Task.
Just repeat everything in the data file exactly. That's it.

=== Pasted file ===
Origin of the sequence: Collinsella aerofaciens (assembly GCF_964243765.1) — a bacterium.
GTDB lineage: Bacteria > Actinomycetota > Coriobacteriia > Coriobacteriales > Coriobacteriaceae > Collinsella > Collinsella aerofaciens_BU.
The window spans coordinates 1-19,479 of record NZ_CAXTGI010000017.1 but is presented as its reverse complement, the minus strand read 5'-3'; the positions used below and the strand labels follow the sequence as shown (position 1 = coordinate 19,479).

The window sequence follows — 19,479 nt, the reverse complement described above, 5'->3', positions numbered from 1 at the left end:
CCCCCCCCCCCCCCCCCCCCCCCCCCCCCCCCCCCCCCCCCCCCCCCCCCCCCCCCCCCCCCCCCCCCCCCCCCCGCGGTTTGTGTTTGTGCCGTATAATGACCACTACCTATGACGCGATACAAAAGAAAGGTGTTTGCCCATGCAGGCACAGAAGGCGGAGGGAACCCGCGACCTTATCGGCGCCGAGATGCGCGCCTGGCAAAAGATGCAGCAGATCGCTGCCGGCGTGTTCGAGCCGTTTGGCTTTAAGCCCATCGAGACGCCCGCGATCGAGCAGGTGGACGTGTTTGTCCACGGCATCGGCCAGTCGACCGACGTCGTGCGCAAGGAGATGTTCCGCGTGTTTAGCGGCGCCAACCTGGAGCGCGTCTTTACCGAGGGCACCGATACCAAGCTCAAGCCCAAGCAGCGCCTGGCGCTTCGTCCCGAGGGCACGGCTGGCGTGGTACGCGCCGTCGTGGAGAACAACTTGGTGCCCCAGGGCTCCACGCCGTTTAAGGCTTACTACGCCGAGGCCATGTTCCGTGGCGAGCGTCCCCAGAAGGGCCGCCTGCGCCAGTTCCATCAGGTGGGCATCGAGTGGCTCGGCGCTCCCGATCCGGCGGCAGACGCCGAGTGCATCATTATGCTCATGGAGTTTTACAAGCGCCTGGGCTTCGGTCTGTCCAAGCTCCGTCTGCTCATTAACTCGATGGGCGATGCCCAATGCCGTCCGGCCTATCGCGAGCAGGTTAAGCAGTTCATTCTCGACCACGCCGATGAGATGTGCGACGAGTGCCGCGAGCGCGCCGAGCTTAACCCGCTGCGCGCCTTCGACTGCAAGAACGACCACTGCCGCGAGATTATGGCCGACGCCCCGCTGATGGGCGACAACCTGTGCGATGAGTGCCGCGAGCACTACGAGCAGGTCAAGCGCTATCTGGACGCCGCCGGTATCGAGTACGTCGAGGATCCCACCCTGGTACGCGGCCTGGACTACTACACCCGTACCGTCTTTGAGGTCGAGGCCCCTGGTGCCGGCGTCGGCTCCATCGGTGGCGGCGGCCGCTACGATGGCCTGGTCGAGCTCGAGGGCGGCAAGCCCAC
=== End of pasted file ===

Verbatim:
Origin of the sequence: Collinsella aerofaciens (assembly GCF_964243765.1) — a bacterium.
GTDB lineage: Bacteria > Actinomycetota > Coriobacteriia > Coriobacteriales > Coriobacteriaceae > Collinsella > Collinsella aerofaciens_BU.
The window spans coordinates 1-19,479 of record NZ_CAXTGI010000017.1 but is presented as its reverse complement, the minus strand read 5'-3'; the positions used below and the strand labels follow the sequence as shown (position 1 = coordinate 19,479).

The window sequence follows — 19,479 nt, the reverse complement described above, 5'->3', positions numbered from 1 at the left end:
CCCCCCCCCCCCCCCCCCCCCCCCCCCCCCCCCCCCCCCCCCCCCCCCCCCCCCCCCCCCCCCCCCCCCCCCCCCGCGGTTTGTGTTTGTGCCGTATAATGACCACTACCTATGACGCGATACAAAAGAAAGGTGTTTGCCCATGCAGGCACAGAAGGCGGAGGGAACCCGCGACCTTATCGGCGCCGAGATGCGCGCCTGGCAAAAGATGCAGCAGATCGCTGCCGGCGTGTTCGAGCCGTTTGGCTTTAAGCCCATCGAGACGCCCGCGATCGAGCAGGTGGACGTGTTTGTCCACGGCATCGGCCAGTCGACCGACGTCGTGCGCAAGGAGATGTTCCGCGTGTTTAGCGGCGCCAACCTGGAGCGCGTCTTTACCGAGGGCACCGATACCAAGCTCAAGCCCAAGCAGCGCCTGGCGCTTCGTCCCGAGGGCACGGCTGGCGTGGTACGCGCCGTCGTGGAGAACAACTTGGTGCCCCAGGGCTCCACGCCGTTTAAGGCTTACTACGCCGAGGCCATGTTCCGTGGCGAGCGTCCCCAGAAGGGCCGCCTGCGCCAGTTCCATCAGGTGGGCATCGAGTGGCTCGGCGCTCCCGATCCGGCGGCAGACGCCGAGTGCATCATTATGCTCATGGAGTTTTACAAGCGCCTGGGCTTCGGTCTGTCCAAGCTCCGTCTGCTCATTAACTCGATGGGCGATGCCCAATGCCGTCCGGCCTATCGCGAGCAGGTTAAGCAGTTCATTCTCGACCACGCCGATGAGATGTGCGACGAGTGCCGCGAGCGCGCCGAGCTTAACCCGCTGCGCGCCTTCGACTGCAAGAACGACCACTGCCGCGAGATTATGGCCGACGCCCCGCTGATGGGCGACAACCTGTGCGATGAGTGCCGCGAGCACTACGAGCAGGTCAAGCGCTATCTGGACGCCGCCGGTATCGAGTACGTCGAGGATCCCACCCTGGTACGCGGCCTGGACTACTACACCCGTACCGTCTTTGAGGTCGAGGCCCCTGGTGCCGGCGTCGGCTCCATCGGTGGCGGCGGCCGCTACGATGGCCTGGTCGAGCTCGAGGGCGGCAAGCCCAC